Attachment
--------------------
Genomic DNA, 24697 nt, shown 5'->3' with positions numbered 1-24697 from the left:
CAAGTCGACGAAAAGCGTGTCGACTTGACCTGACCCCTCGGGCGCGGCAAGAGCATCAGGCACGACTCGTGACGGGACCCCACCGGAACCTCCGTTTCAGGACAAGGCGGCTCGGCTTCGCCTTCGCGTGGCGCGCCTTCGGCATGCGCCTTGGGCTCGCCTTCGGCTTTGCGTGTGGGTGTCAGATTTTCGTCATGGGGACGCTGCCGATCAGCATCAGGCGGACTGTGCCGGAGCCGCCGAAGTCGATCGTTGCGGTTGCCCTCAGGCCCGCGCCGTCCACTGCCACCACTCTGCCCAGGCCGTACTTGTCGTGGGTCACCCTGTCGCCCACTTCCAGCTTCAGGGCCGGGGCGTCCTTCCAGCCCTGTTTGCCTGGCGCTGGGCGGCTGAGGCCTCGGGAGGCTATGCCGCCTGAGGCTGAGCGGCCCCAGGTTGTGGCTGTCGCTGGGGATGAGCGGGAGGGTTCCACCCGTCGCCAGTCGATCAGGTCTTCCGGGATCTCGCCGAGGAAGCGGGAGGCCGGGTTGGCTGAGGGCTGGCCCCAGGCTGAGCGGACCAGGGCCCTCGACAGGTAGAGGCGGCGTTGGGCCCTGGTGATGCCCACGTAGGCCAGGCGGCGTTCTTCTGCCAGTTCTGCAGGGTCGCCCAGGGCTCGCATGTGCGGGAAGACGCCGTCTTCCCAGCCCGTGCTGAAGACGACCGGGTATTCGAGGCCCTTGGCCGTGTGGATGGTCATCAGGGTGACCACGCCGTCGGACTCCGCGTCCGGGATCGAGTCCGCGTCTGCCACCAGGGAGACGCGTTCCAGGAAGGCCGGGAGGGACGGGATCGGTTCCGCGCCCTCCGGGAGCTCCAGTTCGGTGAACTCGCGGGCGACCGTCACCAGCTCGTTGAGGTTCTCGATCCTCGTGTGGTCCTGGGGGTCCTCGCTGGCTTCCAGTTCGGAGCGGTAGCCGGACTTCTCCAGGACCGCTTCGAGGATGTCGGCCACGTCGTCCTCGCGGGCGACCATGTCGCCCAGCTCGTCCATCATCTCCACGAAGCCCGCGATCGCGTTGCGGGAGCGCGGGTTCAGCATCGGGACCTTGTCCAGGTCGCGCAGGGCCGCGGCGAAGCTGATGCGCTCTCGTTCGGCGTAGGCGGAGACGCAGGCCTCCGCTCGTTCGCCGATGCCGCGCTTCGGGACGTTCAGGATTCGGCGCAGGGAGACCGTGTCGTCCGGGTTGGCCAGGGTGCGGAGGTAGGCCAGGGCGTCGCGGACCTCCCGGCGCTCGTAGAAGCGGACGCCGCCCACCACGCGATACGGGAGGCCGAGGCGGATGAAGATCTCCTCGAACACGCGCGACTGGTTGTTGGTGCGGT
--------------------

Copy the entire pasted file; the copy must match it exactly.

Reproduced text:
Genomic DNA, 24697 nt, shown 5'->3' with positions numbered 1-24697 from the left:
CAAGTCGACGAAAAGCGTGTCGACTTGACCTGACCCCTCGGGCGCGGCAAGAGCATCAGGCACGACTCGTGACGGGACCCCACCGGAACCTCCGTTTCAGGACAAGGCGGCTCGGCTTCGCCTTCGCGTGGCGCGCCTTCGGCATGCGCCTTGGGCTCGCCTTCGGCTTTGCGTGTGGGTGTCAGATTTTCGTCATGGGGACGCTGCCGATCAGCATCAGGCGGACTGTGCCGGAGCCGCCGAAGTCGATCGTTGCGGTTGCCCTCAGGCCCGCGCCGTCCACTGCCACCACTCTGCCCAGGCCGTACTTGTCGTGGGTCACCCTGTCGCCCACTTCCAGCTTCAGGGCCGGGGCGTCCTTCCAGCCCTGTTTGCCTGGCGCTGGGCGGCTGAGGCCTCGGGAGGCTATGCCGCCTGAGGCTGAGCGGCCCCAGGTTGTGGCTGTCGCTGGGGATGAGCGGGAGGGTTCCACCCGTCGCCAGTCGATCAGGTCTTCCGGGATCTCGCCGAGGAAGCGGGAGGCCGGGTTGGCTGAGGGCTGGCCCCAGGCTGAGCGGACCAGGGCCCTCGACAGGTAGAGGCGGCGTTGGGCCCTGGTGATGCCCACGTAGGCCAGGCGGCGTTCTTCTGCCAGTTCTGCAGGGTCGCCCAGGGCTCGCATGTGCGGGAAGACGCCGTCTTCCCAGCCCGTGCTGAAGACGACCGGGTATTCGAGGCCCTTGGCCGTGTGGATGGTCATCAGGGTGACCACGCCGTCGGACTCCGCGTCCGGGATCGAGTCCGCGTCTGCCACCAGGGAGACGCGTTCCAGGAAGGCCGGGAGGGACGGGATCGGTTCCGCGCCCTCCGGGAGCTCCAGTTCGGTGAACTCGCGGGCGACCGTCACCAGCTCGTTGAGGTTCTCGATCCTCGTGTGGTCCTGGGGGTCCTCGCTGGCTTCCAGTTCGGAGCGGTAGCCGGACTTCTCCAGGACCGCTTCGAGGATGTCGGCCACGTCGTCCTCGCGGGCGACCATGTCGCCCAGCTCGTCCATCATCTCCACGAAGCCCGCGATCGCGTTGCGGGAGCGCGGGTTCAGCATCGGGACCTTGTCCAGGTCGCGCAGGGCCGCGGCGAAGCTGATGCGCTCTCGTTCGGCGTAGGCGGAGACGCAGGCCTCCGCTCGTTCGCCGATGCCGCGCTTCGGGACGTTCAGGATTCGGCGCAGGGAGACCGTGTCGTCCGGGTTGGCCAGGGTGCGGAGGTAGGCCAGGGCGTCGCGGACCTCCCGGCGCTCGTAGAAGCGGACGCCGCCCACCACGCGATACGGGAGGCCGAGGCGGATGAAGATCTCCTCGAACACGCGCGACTGGTTGTTGGTGCGGT